BOSTON/NEW YORK: The public will get the rare opportunity on Thursday to hear from big hedge fund managers who generally operate out of the spotlight, along with other players in the GameStop trading frenzy who are scheduled to testify in the US Congress.
Founders of hedge funds Citadel and Melvin Capital Management and trading app Robinhood are due to speak at the hearing which will be livestreamed. So are Keith Gill, who helped fuel the surge in GameStop with Reddit posts using the tag Roaring Kitty, and Reddit chief executive Steve Huffman.
The issues to be discussed are detailed in a memo.
Founder and CEO Ken Griffin, 52, built both the Citadel LLC hedge fund and market making business Citadel Securities by investing in technology, data and traders. The businesses operate separately from each other.
During the financial crisis Citadel's hedge fund stumbled badly to end 2008 with a 55 per cent loss. The hypercompetitive Griffin rebounded, and in 2009 the flagship hedge fund gained 62 per cent. Over its three decades the hedge fund has returned an average 19 per cent a year.
In January, Citadel's hedge fund and securities trading businesses became central figures in the GameStop story for two reasons: Its order flow from Robinhood, the app many retail traders used to buy GameStop, and its role bailing out Melvin Capital after Melvin's short position on GameStop soured.
Citadel Securities, led by Peng Zhao, competes with other market makers for Robinhood’s order flow and receives a large percentage of orders based on execution quality. It also pays Robinhood to process orders it receives.
Griffin threw Melvin a US$2 billion financial lifeline when it stumbled, saying he has "great confidence" in the team. In return he will get exposure to the fund's future returns in addition to a share of the revenue for years.
The move was reminiscent of other times Griffin took advantage of trouble. In 2006, he bought an ailing energy portfolio from Amaranth Advisors and in 2007 he snapped up Sowood Capital’s credit portfolio.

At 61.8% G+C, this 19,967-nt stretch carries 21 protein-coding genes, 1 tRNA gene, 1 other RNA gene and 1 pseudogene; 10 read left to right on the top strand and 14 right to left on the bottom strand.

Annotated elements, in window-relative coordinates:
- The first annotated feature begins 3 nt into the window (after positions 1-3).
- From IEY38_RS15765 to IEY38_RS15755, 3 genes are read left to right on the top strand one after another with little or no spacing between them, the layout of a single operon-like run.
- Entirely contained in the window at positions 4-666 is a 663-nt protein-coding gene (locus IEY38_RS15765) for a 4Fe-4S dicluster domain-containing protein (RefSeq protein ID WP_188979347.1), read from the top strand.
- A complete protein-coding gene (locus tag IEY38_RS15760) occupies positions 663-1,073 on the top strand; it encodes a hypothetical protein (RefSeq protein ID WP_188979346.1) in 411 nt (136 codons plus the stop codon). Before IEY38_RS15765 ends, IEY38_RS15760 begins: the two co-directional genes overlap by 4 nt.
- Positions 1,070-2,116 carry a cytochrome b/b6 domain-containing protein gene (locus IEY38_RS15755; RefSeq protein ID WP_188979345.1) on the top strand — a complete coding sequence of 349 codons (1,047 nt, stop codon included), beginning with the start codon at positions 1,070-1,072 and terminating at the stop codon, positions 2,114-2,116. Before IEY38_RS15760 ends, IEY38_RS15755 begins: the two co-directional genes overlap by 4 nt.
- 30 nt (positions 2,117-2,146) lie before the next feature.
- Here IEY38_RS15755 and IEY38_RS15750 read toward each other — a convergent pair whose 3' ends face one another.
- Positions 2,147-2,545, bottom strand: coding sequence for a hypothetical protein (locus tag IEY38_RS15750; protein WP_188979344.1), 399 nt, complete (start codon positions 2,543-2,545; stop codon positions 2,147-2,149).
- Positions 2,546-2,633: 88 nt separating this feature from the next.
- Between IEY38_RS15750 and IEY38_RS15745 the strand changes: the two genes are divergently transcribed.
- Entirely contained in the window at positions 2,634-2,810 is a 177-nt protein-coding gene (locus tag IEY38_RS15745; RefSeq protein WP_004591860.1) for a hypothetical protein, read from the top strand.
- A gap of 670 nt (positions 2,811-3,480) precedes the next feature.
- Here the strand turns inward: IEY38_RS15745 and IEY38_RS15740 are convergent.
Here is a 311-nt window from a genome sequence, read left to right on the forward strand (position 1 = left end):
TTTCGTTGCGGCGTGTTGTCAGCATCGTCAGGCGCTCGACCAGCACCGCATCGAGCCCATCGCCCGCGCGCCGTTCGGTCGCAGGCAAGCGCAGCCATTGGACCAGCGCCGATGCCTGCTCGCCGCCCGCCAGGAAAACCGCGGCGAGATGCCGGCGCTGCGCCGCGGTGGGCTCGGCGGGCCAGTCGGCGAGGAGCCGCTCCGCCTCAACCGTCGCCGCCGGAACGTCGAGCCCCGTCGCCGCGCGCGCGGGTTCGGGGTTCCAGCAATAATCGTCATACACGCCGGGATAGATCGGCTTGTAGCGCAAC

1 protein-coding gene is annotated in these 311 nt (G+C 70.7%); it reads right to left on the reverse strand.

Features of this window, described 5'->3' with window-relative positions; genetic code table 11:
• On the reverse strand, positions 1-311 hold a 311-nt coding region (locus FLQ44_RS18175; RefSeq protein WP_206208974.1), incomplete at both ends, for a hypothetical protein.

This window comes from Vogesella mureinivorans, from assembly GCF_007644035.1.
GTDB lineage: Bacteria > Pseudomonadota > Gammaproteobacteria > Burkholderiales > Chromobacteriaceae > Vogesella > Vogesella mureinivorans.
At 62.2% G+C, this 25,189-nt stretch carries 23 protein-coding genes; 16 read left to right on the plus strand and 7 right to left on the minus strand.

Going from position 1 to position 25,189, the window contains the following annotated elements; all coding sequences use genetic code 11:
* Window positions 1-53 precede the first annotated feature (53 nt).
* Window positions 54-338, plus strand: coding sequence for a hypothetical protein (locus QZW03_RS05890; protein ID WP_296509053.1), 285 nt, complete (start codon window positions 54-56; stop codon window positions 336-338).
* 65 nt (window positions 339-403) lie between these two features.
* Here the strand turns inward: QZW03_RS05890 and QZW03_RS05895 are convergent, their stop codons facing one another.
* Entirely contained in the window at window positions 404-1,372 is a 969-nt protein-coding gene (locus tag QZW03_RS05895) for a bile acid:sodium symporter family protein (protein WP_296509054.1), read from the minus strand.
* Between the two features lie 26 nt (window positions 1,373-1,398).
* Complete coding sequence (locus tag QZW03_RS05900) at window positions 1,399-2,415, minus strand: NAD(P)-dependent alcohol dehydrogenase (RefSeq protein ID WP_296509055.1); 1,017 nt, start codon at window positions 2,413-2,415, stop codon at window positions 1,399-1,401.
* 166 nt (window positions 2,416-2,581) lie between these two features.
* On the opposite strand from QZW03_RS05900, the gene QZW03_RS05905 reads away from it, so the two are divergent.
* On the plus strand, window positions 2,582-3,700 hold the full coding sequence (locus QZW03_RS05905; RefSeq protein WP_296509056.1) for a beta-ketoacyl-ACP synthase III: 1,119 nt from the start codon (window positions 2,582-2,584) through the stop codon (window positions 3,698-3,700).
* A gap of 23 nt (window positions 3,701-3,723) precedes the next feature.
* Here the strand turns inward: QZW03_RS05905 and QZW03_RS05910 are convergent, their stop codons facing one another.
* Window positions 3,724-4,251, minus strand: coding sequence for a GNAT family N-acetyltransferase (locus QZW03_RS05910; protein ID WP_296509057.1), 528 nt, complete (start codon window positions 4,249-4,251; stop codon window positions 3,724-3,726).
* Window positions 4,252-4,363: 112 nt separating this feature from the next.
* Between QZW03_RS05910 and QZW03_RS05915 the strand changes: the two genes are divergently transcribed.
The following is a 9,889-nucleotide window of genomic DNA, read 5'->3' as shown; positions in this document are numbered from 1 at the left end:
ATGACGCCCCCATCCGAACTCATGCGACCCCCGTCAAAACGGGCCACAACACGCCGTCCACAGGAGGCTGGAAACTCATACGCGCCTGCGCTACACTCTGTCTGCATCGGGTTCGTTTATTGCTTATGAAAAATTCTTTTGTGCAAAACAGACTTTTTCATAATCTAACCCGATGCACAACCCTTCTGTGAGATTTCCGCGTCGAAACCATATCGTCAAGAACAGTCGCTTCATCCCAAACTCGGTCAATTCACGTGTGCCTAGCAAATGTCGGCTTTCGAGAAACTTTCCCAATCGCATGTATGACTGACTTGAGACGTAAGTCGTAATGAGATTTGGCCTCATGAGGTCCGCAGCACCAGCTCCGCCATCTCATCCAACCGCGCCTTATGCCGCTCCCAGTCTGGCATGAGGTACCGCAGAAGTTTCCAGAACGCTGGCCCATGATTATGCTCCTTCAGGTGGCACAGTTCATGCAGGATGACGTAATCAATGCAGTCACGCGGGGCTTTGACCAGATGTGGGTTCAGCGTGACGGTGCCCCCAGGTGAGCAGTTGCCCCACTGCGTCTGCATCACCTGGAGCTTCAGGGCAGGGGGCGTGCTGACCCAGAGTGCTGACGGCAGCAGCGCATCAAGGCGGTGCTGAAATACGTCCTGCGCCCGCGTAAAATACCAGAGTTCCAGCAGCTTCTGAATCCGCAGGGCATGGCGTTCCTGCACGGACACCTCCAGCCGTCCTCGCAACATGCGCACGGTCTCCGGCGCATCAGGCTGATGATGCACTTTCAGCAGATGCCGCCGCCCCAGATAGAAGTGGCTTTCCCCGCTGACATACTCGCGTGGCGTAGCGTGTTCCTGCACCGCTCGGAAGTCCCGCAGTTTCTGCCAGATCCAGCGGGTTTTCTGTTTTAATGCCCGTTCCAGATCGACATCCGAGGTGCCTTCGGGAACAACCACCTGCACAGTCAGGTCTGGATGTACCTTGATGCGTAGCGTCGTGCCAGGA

Chief Executive Officer Vlad Tenev, 34, co-founded online broker Robinhood Markets Inc in 2013 with the goal of "democratizing finance for all," by offering commission-free trading.
Tenev was born in Bulgaria, grew up in the Washington, DC area, and earned a math degree at Stanford University in California. He dropped out of a PhD program at UCLA to join his Stanford roommate Baiju Bhatt in business ventures. The pair started two New York-based trading software companies before founding Robinhood back in California.
Lockdowns during the coronavirus pandemic turbo-charged Robinhood's growth, especially among younger investors. The company boasts more than 13 million users and is valued at more than $20 billion, Reuters reported in December, with an IPO expected this year.
Lawmakers are likely to question Tenev about the trading app's decision to restrict trading during the GameStop frenzy, and Robinhood's role in the "gamification" of stock trading, which may promote risky trading among retail investors and has attracted scrutiny in Washington.
Tenev has faced heavy criticism from some Robinhood customers and has even been the target of death threats, according to Bloomberg. Robinhood declined to comment.
Gabriel Plotkin, one of the world's most successful hedge fund investors, stated his aim succinctly in August on a YouTube video: "Just get better every day." He stuck to that motto for years, with 30 per cent average annual returns from 2014 to 2020 at Melvin Capital, the fund named after his grandfather, a small businessman.
Plotkin honed his craft at SAC Capital Advisors. He left when SAC pleaded guilty to insider trading charges but did not cut ties with founder Steven A. Cohen who was among his first investors and had US$1 billion invested in Melvin last year.
Over time, Plotkin developed expensive tastes, say people who know him. Last year he paid US$44 million for side-by-side properties overlooking Miami's Biscayne Bay and in 2019 he bought a minority stake in the Charlotte Hornets basketball team.
In January, the hedge fund lost 53 per cent and its size shrivelled from US$12.5 billion to US$8 billion largely because of a bet that GameStop's stock would fall. GameStop rose instead thanks to the Reddit rally.
Plotkin's short position in GameStop enraged some people so much that he received death threats. After GameStop's Reddit rally swamped Melvin with red ink, stunned investors, regulators and lawmakers want answers to Plotkin's risk management and how he had left his fund so vulnerable.